The FCC also requires that, in television programs directed to children ages 12 and under, program material be separated from commercials by intervening and unrelated program material. The purpose of this separation policy is to protect young children who have difficulty distinguishing between commercial and program material and are therefore more vulnerable to commercial messages. If a program fails to adequately separate program and commercial material, the entire duration of the program may be counted as commercial material (a "program-length commercial").
Since adopting its initial children's programming rules, the FCC has extended its children's educational and informational programming obligations to digital broadcasters and has restricted the display of commercial website addresses during children's programming. Digital broadcasters must air at least three hours per week of core programming on the station's main programming stream. In addition, for digital broadcasters that choose to multicast more than one stream of video programming, the minimum amount of core programming the station must air increases in proportion to the amount of free video programming offered by the broadcaster on multicast channels.
In addition, the FCC's limit on the amount of commercial matter (10.5 minutes per hour on weekends and 12 minutes per hour on weekdays) applies to all digital video programming, free or pay, directed to children 12 years old and under.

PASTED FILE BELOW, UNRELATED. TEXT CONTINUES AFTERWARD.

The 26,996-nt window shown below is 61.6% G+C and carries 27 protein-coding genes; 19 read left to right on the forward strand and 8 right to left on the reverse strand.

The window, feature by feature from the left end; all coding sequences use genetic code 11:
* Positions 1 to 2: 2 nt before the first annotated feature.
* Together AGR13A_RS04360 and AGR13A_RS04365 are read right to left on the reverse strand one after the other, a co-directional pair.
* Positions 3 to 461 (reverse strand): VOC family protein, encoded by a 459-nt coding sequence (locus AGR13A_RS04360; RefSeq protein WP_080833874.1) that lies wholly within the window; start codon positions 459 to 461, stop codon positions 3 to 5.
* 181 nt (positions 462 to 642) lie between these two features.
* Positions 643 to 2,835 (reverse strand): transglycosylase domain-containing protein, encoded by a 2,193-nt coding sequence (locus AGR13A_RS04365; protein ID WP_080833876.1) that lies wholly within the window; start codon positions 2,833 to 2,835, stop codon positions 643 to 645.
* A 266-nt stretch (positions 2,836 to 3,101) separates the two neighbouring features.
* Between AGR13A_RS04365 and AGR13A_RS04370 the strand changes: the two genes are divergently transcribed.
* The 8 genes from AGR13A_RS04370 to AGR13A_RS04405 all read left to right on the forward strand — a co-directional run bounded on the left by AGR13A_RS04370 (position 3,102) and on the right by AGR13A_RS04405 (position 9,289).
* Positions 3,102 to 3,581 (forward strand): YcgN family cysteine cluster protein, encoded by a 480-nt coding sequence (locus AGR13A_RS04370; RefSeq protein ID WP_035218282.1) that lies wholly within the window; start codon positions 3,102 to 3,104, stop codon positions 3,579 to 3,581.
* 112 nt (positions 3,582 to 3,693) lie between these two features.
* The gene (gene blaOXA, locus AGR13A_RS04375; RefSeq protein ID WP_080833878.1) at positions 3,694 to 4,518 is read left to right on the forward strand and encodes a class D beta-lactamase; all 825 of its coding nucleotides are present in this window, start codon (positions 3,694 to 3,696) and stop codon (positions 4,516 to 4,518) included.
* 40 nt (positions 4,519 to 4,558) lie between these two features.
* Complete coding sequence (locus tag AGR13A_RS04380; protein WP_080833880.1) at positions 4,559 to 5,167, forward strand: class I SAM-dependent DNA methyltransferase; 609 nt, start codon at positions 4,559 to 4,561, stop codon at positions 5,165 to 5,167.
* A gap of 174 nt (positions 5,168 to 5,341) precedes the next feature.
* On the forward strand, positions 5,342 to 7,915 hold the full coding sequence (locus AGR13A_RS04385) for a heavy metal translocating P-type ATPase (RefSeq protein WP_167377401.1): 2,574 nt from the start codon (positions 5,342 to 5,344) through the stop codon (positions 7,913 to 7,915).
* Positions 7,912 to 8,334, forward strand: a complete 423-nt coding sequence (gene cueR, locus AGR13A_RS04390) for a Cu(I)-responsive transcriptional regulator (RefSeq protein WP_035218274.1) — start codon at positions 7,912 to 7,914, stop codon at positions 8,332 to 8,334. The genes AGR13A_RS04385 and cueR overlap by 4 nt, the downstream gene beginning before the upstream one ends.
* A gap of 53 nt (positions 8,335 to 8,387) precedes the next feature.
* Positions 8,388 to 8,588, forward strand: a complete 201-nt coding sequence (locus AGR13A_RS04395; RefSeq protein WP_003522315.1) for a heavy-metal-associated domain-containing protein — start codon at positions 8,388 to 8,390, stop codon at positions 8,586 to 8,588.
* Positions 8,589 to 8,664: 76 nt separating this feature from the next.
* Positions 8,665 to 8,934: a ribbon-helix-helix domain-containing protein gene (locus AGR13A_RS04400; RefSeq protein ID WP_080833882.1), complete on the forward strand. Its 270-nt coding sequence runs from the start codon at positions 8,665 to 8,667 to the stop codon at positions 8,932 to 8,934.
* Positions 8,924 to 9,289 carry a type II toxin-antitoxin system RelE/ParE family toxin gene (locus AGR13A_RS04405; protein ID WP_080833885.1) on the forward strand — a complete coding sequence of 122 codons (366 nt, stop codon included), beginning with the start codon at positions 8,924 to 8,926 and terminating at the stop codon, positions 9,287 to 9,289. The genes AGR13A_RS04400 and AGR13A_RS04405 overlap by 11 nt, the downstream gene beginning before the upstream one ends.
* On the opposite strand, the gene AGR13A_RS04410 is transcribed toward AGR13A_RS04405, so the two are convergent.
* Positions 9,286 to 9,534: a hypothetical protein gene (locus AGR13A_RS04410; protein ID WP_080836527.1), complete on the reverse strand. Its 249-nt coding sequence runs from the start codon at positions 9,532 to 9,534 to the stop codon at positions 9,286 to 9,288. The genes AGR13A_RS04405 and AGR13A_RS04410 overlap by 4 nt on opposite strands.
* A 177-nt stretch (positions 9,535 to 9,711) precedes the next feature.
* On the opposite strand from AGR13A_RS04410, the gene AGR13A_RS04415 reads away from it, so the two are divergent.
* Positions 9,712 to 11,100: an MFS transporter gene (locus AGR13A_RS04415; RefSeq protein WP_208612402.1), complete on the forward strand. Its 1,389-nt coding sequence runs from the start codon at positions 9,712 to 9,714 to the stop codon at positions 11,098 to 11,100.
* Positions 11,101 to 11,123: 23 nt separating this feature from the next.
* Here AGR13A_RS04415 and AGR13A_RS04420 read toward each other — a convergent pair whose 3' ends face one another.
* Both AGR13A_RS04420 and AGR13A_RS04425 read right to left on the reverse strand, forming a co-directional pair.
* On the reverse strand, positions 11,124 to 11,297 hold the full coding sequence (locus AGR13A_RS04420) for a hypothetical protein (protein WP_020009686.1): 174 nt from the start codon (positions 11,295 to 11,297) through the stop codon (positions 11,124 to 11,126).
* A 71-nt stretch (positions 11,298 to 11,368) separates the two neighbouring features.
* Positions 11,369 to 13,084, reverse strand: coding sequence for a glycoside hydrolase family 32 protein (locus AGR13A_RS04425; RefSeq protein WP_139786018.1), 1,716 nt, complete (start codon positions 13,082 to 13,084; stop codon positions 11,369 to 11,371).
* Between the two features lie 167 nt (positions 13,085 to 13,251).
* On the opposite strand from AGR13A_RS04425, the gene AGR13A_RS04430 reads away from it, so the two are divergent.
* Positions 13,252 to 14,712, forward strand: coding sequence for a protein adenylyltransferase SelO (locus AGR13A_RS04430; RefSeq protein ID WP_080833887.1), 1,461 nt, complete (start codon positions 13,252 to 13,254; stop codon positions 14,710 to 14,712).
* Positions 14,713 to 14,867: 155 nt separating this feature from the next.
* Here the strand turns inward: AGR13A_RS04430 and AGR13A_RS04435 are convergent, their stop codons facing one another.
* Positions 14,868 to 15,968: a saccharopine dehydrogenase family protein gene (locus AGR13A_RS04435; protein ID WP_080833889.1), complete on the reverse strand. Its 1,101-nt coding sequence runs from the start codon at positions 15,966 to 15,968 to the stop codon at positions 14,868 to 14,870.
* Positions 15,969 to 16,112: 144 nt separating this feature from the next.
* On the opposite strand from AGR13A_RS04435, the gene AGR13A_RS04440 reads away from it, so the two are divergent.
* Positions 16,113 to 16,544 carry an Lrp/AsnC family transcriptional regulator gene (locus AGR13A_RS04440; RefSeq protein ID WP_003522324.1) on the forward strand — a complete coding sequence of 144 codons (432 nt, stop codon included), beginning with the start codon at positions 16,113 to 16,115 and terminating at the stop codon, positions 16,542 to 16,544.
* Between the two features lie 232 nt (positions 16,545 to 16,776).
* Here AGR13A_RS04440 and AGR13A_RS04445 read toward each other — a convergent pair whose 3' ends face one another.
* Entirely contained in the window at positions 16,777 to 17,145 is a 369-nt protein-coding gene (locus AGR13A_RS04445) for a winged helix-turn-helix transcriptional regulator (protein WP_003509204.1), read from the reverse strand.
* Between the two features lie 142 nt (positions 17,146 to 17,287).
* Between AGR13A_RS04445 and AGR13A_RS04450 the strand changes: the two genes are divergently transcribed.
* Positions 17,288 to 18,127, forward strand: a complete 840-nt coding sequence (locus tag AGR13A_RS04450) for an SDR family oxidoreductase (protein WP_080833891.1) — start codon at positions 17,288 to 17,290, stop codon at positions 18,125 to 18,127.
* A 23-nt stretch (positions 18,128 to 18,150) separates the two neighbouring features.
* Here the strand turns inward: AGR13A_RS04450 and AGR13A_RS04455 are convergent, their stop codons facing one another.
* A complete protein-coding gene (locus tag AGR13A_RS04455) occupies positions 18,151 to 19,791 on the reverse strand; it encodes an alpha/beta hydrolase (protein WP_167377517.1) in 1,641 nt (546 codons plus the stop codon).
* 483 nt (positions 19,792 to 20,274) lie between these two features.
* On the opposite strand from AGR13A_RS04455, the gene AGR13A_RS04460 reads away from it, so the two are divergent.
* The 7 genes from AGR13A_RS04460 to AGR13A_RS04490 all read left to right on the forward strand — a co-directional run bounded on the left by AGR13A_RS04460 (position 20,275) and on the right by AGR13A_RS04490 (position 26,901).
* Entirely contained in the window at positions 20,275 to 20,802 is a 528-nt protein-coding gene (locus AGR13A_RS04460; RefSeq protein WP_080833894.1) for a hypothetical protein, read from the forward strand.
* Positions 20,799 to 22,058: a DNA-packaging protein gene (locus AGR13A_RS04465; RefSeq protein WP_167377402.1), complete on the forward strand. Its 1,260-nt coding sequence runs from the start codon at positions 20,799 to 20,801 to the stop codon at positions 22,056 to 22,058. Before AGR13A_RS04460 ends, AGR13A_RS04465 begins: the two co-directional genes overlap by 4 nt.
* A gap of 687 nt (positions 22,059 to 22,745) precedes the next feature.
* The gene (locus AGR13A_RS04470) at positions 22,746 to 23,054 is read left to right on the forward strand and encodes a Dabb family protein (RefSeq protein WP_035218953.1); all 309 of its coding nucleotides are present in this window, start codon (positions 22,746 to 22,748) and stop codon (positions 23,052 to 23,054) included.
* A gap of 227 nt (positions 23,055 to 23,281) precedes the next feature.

Finally, the display of Internet website addresses during programs directed to children ages 12 and under is permitted only if the website meets the following criteria:
Television broadcasters and cable operators may not display Web site addresses during or adjacent to a children's program if, on website pages with non-commercial content regarding that program or a program character, products are sold featuring a character in the program, or a program character is used to sell products.
These Web site requirements apply to both analog and digital programming.
The display prohibition applies only when website addresses are displayed during program or promotional material not counted as commercial time. It does not apply to certain public service announcements, station identifications and emergency announcements.
The Commission's "host-selling policy" prohibits the use of "program talent or other identifiable program characteristics to deliver commercials" during or adjacent to children's programming featuring that character. The FCC also restricts host selling in websites where the website address is displayed in a children's program.
For more information on children's television issues, please visit the FCC's Parents' Place website.
If you believe that any of these rules have been violated, you can file a complaint with the FCC. There is no charge for filing a complaint. You can file your complaint using an online complaint form. You can also file your complaint with the FCC's Consumer Center by calling 1-888-CALL-FCC (888-225-5322) voice or 1-888-TELL-FCC (1-888-835-5322) TTY; faxing 1-866-418-0232; or writing to:
Federal Communications Commission
Consumer & Governmental Affairs Bureau
Consumer Inquiries and Complaints Division
445 12th Street, SW
Washington, DC 20554.
The best way to provide all the information the FCC needs to process your complaint is to fully complete the online complaint form. When you open the online complaint form, you will be asked a series of questions that will take you to the particular section of the form you need to complete. If you do not use the online complaint form, at a minimum your complaint should indicate:
For information about other telecommunications issues, visit the FCC's Consumer & Governmental Affairs Bureau website, or contact the FCC's Consumer Center using the information provided for filing a complaint.